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|The string type and its double quoted syntax|
As of SWI-Prolog version 7, text enclosed in double quotes
"Hello world") is read as objects of the type string.
A string is a compact representation of a character sequence that lives
on the global (term) stack. Strings represent sequences of Unicode
characters including the character code 0 (zero). The length strings is
limited by the available space on the global (term) stack (see
Strings are distinct from lists, which makes it possible to detect them
at runtime and print them using the string syntax, as illustrated below:
?- write("Hello world!"). Hello world! ?- writeq("Hello world!"). "Hello world!"
Back quoted text (as in
`text`) is mapped to a
list of character codes in version 7. The settings for the flags
that control how double and back quoted text is read is summarised in
Programs that aim for compatibility should realise that the ISO standard
defines back quoted text, but does not define the back_quotes
Prolog flag and does not define the term that is produced by back quoted
|Version 7 default||string||codes|
Section 5.2.4 motivates the introduction of strings and mapping double quoted text to this type.
Strings may be manipulated by a set of predicates that is similar to the manipulation of atoms. In addition to the list below, string/1 performs the type check for this type and is described in section 4.5.
SWI-Prolog's string primitives are being synchronized with ECLiPSe. We expect the set of predicates documented in this section to be stable, although it might be expanded. In general, SWI-Prolog's text manipulation predicates accept any form of text as input argument and produce the type indicated by the predicate name as output. This policy simplifies migration and writing programs that can run unmodified or with minor modifications on systems that do not support strings. Code should avoid relying on this feature as much as possible for clarity as well as to facilitate a more strict mode and/or type checking in future releases.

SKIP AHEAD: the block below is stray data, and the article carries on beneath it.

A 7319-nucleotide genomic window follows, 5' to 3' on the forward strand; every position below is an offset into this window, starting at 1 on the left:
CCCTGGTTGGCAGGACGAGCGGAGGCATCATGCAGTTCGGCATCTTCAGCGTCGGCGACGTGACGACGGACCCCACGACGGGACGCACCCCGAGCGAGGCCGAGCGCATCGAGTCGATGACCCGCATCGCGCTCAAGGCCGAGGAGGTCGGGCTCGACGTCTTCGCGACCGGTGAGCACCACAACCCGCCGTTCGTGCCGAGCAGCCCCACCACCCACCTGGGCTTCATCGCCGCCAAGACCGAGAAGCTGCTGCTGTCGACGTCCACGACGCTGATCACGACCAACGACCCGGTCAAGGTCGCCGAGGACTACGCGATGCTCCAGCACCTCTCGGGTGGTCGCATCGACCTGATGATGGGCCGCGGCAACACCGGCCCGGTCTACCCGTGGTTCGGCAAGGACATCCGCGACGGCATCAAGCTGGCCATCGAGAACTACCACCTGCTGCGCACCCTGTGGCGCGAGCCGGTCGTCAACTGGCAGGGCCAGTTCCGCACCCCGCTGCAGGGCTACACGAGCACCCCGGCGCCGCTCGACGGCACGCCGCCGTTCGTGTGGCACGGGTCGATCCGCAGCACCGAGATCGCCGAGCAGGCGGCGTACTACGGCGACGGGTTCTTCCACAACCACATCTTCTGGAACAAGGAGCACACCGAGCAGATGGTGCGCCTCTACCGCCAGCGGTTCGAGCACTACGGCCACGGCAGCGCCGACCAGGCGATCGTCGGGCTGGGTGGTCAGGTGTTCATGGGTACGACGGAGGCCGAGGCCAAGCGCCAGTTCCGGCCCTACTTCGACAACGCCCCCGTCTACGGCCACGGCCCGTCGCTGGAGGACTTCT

"1e10"is a valid number.
quoted(true)and the result is converted to String.
?- term_string(Term, 'a(A)', [variable_names(VNames)]). Term = a(_G1466), VNames = ['A'=_G1466].
''is ambiguous and interpreted as an empty string.
string_code(-,+,+)is deterministic if the searched-for Code appears only once in String. See also sub_string/5.
% a simple split ?- split_string("a.b.c.d", ".", "", L). L = ["a", "b", "c", "d"]. % Consider sequences of separators as a single one ?- split_string("/home//jan///nice/path", "/", "/", L). L = ["home", "jan", "nice", "path"]. % split and remove white space ?- split_string("SWI-Prolog, 7.0", ",", " ", L). L = ["SWI-Prolog", "7.0"]. % only remove leading and trailing white space ?- split_string(" SWI-Prolog ", "", "\s\t\n", L). L = ["SWI-Prolog"].
In the typical use cases, SepChars either does not overlap PadChars or is equivalent to handle multiple adjacent separators as a single (often white space). The behaviour with partially overlapping sets of padding and separators should be considered undefined. See also read_string/5.
name_value(String, Name, Value) :- sub_string(String, Before, _, After, "="), !, sub_string(String, 0, Before, _, NameString), atom_string(Name, NameString), sub_string(String, _, After, 0, Value).
?- atomics_to_string([gnu, "gnat", 1], ', ', A). A = "gnu, gnat, 1"
The predicate read_string/5 called repeatedly on an input until Sep is -1 (end of file) is equivalent to reading the entire file into a string and calling split_string/4, provided that SepChars and PadChars are not partially overlapping.155Behaviour that is fully compatible would require unlimited look-ahead. Below are some examples: